Where Did the Offence Go: Sens Set to Lose Hemsky, Michalek and Spezza?

When news broke this afternoon that Milan Michalek was listening to other offers, as is his right under the parameters of the CBA leading up to the start of unrestricted free agency on July 1st, it affirmed what Senators fans already knew – the Senators were always in a realistic position to lose their most productive line.

Having spurned Ottawa’s three-year, $10 million offer, Ales Hemsky already had his foot out the door and with Bob McKenzie tweeting that the trade market for Jason Spezza was ramping up, it seems more and more likely that Spezza will no longer be a part of the Senators organization by the end of Friday’s NHL Draft.

While Michalek was the likeliest of the three to return, now with him listening intently to other overtures and the Senators having the resolve to not offer something “stupid”, the Senators should move in a different direction.

Naturally, when the names of these three players will be brought up by pundits or prognosticators during their assessment of the Senators’ offseason, the instinctual reaction will be to point just how productive this line was from the time that Hemsky was acquired at the March 5th NHL trade deadline and that’s fair.

The Senators will miss their production, but at the same time, fans shouldn’t pretend that this line didn’t have its warts either.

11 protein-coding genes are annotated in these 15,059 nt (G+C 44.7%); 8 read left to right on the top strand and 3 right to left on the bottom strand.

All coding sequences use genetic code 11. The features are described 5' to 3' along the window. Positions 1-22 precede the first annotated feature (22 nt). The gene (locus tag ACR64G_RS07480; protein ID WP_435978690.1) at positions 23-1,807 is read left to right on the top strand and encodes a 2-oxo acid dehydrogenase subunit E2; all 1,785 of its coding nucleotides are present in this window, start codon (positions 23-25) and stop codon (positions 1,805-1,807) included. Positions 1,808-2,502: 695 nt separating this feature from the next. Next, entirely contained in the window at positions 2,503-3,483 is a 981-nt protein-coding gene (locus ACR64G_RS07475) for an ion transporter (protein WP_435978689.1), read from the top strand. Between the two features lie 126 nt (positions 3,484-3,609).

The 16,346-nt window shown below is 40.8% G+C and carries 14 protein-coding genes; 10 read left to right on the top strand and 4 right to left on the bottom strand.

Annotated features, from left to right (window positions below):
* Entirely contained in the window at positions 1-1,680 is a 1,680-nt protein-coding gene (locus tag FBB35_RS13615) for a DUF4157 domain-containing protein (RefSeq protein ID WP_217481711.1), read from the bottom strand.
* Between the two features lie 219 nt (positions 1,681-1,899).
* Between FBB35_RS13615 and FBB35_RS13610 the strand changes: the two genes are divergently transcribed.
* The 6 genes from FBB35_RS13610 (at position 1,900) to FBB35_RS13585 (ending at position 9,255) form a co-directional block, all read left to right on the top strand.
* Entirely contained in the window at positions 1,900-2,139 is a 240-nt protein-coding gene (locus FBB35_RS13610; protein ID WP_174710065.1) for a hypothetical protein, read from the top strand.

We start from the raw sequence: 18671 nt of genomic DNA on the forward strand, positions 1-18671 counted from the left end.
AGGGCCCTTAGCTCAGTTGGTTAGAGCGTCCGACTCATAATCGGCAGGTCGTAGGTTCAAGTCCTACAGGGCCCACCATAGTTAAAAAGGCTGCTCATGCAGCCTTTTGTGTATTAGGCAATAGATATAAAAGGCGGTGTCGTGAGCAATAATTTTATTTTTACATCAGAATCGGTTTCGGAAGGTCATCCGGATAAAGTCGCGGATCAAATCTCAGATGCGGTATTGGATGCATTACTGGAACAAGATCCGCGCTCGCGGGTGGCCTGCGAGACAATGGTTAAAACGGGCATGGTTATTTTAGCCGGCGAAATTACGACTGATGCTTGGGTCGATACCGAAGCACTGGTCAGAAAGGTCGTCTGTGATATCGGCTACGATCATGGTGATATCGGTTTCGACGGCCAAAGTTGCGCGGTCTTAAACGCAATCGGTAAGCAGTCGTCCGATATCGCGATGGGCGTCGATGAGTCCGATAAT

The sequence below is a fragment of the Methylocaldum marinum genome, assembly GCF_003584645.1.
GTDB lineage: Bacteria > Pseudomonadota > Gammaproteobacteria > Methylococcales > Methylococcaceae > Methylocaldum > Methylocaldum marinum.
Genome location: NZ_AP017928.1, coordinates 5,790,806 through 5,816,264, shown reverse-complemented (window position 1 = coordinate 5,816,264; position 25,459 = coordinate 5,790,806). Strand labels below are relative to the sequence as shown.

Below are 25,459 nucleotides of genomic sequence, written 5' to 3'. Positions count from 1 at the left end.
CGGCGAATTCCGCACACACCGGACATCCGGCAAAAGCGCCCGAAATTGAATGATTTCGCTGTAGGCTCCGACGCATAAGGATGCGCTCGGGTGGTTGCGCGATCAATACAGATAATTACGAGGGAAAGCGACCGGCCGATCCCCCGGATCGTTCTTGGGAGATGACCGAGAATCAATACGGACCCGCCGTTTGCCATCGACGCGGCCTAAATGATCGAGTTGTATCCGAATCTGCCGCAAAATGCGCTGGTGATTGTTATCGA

Using Timeonice.com to examine the Senators’ even strength play, it’s easy to notice that this trio gave up goals as frequently as they scored them.

Player Number Games Played Goals Saved Shots Shots% Missed Shots Fenwick% OTT Shots that were Blocked Corsi% On Ice EVsave% On Ice EVshooting%
JASON SPEZZA 18 16 18 148 138
0.513
57 49
0.519
73 44
0.541
.885
9.8%
ALES HEMSKY 20 18 17 155 135
0.532
62 52
0.535
69 48
0.547
.888
10.4%
MILAN MICHALEK 20 17 17 155 151
0.506
66 54
0.517
78 51
0.537
.899
9.9%

The numbers in bold are the number even strength goals allowed while said player was on the ice.

As you can see by the numbers, the gave up as much as they scored. Granted, they did outshoot the opposition on the ice and it’s not like the goaltenders did their part to help bail this line out. Nevertheless, whether these numbers are the result of bad luck, poor defensive coverage or puck support that resulted in many quality scoring chances or whether we can simply chalk them up to inadequate goaltending is unknown.

It’s probably all of the above.

In his end of season media availability, head coach Paul MacLean explained how he wanted to cut the Senators’ goals against by 50 goals this season and if he can get improvement in the percentage of goals for generated by the second line, whatever drop in offensive totals could be offset or at least mitigated by some improvement in the number of goals allowed.

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